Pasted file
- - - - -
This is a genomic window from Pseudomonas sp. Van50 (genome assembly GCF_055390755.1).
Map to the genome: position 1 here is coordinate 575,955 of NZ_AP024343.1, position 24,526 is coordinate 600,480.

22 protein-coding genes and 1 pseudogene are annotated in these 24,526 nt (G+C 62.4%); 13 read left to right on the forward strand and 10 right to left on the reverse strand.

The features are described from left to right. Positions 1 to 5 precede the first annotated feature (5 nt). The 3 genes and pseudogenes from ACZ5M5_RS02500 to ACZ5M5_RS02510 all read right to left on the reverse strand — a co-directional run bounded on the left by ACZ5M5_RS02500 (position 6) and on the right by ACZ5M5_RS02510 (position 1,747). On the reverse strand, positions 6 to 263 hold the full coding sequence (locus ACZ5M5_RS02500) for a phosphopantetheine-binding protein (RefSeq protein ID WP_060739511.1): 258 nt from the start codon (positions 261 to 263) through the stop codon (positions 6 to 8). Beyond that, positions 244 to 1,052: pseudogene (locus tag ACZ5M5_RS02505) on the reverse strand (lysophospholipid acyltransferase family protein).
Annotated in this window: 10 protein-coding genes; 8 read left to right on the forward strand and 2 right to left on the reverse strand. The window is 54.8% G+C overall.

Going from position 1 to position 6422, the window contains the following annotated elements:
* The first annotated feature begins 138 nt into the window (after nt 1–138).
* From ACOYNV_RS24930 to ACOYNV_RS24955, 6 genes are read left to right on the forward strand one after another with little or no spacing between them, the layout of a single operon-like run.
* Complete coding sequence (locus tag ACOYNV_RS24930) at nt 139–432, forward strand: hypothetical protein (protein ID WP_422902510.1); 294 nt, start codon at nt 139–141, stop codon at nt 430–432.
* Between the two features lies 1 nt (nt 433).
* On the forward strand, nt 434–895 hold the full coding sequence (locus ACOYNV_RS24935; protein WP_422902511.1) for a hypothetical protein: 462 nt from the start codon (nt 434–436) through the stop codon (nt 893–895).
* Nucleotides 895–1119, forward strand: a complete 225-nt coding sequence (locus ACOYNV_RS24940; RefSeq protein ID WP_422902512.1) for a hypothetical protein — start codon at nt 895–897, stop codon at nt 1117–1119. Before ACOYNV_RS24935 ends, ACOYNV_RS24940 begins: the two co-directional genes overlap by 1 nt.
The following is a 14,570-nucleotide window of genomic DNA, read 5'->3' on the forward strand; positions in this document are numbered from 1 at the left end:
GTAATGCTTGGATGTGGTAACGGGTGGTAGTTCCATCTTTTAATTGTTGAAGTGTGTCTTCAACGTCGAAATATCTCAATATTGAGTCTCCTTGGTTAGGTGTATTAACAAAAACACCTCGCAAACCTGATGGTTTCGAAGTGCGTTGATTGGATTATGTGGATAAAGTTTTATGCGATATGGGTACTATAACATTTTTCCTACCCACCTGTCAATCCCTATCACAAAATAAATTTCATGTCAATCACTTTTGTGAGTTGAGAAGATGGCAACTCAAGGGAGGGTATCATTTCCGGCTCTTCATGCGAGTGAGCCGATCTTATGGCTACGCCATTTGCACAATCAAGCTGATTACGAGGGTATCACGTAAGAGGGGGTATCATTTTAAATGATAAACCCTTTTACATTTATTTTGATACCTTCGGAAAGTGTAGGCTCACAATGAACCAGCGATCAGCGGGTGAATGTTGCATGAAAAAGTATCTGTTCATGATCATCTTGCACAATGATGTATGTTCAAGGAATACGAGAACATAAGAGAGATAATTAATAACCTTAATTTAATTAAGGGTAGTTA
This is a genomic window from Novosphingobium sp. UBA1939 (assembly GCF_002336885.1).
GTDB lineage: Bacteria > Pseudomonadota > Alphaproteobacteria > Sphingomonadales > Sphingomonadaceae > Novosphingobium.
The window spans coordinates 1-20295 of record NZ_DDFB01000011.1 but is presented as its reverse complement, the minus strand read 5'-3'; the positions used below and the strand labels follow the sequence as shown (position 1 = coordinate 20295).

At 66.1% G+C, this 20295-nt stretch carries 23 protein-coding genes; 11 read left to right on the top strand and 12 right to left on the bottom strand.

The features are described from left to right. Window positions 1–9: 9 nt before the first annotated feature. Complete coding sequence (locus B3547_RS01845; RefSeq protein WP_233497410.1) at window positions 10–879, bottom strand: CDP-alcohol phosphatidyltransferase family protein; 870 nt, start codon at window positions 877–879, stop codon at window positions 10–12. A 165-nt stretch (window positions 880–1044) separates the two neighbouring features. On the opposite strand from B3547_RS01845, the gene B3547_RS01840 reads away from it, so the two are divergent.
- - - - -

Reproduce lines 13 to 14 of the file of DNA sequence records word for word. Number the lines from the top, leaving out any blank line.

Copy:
The following is a 14,570-nucleotide window of genomic DNA, read 5'->3' on the forward strand; positions in this document are numbered from 1 at the left end:
GTAATGCTTGGATGTGGTAACGGGTGGTAGTTCCATCTTTTAATTGTTGAAGTGTGTCTTCAACGTCGAAATATCTCAATATTGAGTCTCCTTGGTTAGGTGTATTAACAAAAACACCTCGCAAACCTGATGGTTTCGAAGTGCGTTGATTGGATTATGTGGATAAAGTTTTATGCGATATGGGTACTATAACATTTTTCCTACCCACCTGTCAATCCCTATCACAAAATAAATTTCATGTCAATCACTTTTGTGAGTTGAGAAGATGGCAACTCAAGGGAGGGTATCATTTCCGGCTCTTCATGCGAGTGAGCCGATCTTATGGCTACGCCATTTGCACAATCAAGCTGATTACGAGGGTATCACGTAAGAGGGGGTATCATTTTAAATGATAAACCCTTTTACATTTATTTTGATACCTTCGGAAAGTGTAGGCTCACAATGAACCAGCGATCAGCGGGTGAATGTTGCATGAAAAAGTATCTGTTCATGATCATCTTGCACAATGATGTATGTTCAAGGAATACGAGAACATAAGAGAGATAATTAATAACCTTAATTTAATTAAGGGTAGTTA